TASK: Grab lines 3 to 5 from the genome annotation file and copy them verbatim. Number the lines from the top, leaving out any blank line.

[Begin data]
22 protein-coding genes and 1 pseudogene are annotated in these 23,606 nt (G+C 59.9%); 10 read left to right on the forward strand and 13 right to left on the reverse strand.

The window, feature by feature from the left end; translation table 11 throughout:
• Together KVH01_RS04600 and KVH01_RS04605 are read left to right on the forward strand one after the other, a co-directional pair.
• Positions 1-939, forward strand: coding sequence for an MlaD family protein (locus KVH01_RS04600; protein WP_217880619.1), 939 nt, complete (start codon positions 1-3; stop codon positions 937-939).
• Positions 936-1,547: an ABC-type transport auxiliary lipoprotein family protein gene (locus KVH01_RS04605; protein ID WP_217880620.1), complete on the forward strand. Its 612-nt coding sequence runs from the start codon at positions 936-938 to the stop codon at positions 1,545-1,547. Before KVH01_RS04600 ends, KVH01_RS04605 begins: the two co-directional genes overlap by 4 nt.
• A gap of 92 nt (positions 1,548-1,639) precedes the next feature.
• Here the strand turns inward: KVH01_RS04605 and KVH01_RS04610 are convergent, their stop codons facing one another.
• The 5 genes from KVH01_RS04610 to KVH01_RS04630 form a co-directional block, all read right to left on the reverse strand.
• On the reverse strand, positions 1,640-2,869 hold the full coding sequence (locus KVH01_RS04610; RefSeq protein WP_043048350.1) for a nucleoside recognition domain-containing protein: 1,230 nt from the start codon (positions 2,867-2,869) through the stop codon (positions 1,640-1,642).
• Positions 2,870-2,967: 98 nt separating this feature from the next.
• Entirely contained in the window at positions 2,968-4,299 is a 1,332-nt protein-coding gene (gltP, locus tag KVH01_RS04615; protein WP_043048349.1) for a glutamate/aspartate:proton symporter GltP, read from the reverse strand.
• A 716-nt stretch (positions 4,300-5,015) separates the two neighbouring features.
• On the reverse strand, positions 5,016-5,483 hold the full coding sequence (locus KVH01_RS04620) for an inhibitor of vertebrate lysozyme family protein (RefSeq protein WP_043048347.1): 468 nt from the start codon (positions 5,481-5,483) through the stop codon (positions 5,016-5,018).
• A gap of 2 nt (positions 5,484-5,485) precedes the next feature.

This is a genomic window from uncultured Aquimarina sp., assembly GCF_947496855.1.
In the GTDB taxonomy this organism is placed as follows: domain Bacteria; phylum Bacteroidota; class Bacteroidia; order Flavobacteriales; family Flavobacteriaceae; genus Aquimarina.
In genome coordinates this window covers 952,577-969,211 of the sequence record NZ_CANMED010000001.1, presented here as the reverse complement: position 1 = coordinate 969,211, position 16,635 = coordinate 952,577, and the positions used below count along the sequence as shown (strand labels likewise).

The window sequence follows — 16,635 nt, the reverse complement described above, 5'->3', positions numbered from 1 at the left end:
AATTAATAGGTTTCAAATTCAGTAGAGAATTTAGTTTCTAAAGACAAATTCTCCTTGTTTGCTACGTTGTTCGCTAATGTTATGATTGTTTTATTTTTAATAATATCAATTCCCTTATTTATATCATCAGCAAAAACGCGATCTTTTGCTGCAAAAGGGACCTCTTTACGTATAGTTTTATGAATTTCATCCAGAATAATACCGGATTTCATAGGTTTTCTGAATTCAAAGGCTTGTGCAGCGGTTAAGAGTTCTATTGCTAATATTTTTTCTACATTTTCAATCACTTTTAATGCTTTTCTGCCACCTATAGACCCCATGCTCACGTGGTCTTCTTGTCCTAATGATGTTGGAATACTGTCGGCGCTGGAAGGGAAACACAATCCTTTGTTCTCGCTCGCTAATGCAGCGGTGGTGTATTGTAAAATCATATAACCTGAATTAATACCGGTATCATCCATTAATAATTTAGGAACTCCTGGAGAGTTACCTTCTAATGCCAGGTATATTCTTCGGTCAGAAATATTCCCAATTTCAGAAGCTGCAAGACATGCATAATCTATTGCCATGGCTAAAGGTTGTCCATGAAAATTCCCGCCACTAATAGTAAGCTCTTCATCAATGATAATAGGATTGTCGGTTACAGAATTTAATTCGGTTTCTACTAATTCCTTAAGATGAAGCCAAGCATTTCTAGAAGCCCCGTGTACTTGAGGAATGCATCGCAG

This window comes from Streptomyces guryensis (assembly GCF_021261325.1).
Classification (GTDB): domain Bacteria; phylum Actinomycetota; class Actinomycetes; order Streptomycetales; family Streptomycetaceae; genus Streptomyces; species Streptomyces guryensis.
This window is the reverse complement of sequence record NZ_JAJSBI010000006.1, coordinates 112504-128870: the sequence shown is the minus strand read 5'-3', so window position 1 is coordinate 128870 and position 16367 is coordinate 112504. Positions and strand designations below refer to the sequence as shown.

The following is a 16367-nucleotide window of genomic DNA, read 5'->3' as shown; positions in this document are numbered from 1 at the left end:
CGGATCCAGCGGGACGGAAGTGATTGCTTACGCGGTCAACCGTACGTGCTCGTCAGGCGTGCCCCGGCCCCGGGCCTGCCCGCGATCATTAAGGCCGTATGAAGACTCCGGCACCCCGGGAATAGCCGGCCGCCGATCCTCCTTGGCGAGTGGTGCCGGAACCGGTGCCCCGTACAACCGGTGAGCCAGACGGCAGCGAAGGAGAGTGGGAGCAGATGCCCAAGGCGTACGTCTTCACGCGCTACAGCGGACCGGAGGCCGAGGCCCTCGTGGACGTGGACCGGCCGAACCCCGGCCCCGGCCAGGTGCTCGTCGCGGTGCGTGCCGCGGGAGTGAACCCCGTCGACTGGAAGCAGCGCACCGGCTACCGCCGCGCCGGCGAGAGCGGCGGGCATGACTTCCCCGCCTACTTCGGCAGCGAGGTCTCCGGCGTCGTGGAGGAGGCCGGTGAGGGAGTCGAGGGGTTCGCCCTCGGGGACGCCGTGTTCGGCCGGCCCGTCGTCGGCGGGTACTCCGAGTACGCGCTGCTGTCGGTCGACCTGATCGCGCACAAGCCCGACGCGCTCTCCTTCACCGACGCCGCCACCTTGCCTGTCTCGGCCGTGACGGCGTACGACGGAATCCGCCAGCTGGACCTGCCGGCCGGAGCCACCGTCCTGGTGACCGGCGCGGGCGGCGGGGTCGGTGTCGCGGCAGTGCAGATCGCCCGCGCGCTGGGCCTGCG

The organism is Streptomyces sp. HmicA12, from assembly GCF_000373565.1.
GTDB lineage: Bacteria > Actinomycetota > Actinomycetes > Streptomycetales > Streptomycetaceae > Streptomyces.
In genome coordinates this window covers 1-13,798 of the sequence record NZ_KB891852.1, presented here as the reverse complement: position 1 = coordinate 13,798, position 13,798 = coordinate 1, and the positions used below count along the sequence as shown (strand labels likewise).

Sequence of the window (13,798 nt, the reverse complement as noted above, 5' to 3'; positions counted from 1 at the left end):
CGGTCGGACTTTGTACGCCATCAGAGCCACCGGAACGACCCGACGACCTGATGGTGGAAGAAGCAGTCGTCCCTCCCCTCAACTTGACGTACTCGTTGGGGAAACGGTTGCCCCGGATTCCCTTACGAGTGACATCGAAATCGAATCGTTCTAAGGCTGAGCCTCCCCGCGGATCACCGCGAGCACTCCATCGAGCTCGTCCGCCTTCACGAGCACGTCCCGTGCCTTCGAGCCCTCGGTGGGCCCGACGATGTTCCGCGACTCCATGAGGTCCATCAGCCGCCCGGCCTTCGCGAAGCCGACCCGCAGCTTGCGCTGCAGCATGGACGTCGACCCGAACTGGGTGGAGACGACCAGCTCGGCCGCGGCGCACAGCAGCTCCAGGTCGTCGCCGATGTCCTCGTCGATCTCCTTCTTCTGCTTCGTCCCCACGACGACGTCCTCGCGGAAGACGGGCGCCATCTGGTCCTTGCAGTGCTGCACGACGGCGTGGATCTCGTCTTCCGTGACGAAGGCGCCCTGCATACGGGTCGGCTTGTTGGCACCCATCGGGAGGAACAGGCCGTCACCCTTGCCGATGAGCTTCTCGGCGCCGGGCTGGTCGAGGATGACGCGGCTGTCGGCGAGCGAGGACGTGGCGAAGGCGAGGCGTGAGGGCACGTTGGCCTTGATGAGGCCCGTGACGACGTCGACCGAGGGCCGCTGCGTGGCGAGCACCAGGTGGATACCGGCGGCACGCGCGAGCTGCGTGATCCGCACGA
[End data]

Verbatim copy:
• Together KVH01_RS04600 and KVH01_RS04605 are read left to right on the forward strand one after the other, a co-directional pair.
• Positions 1-939, forward strand: coding sequence for an MlaD family protein (locus KVH01_RS04600; protein WP_217880619.1), 939 nt, complete (start codon positions 1-3; stop codon positions 937-939).
• Positions 936-1,547: an ABC-type transport auxiliary lipoprotein family protein gene (locus KVH01_RS04605; protein ID WP_217880620.1), complete on the forward strand. Its 612-nt coding sequence runs from the start codon at positions 936-938 to the stop codon at positions 1,545-1,547. Before KVH01_RS04600 ends, KVH01_RS04605 begins: the two co-directional genes overlap by 4 nt.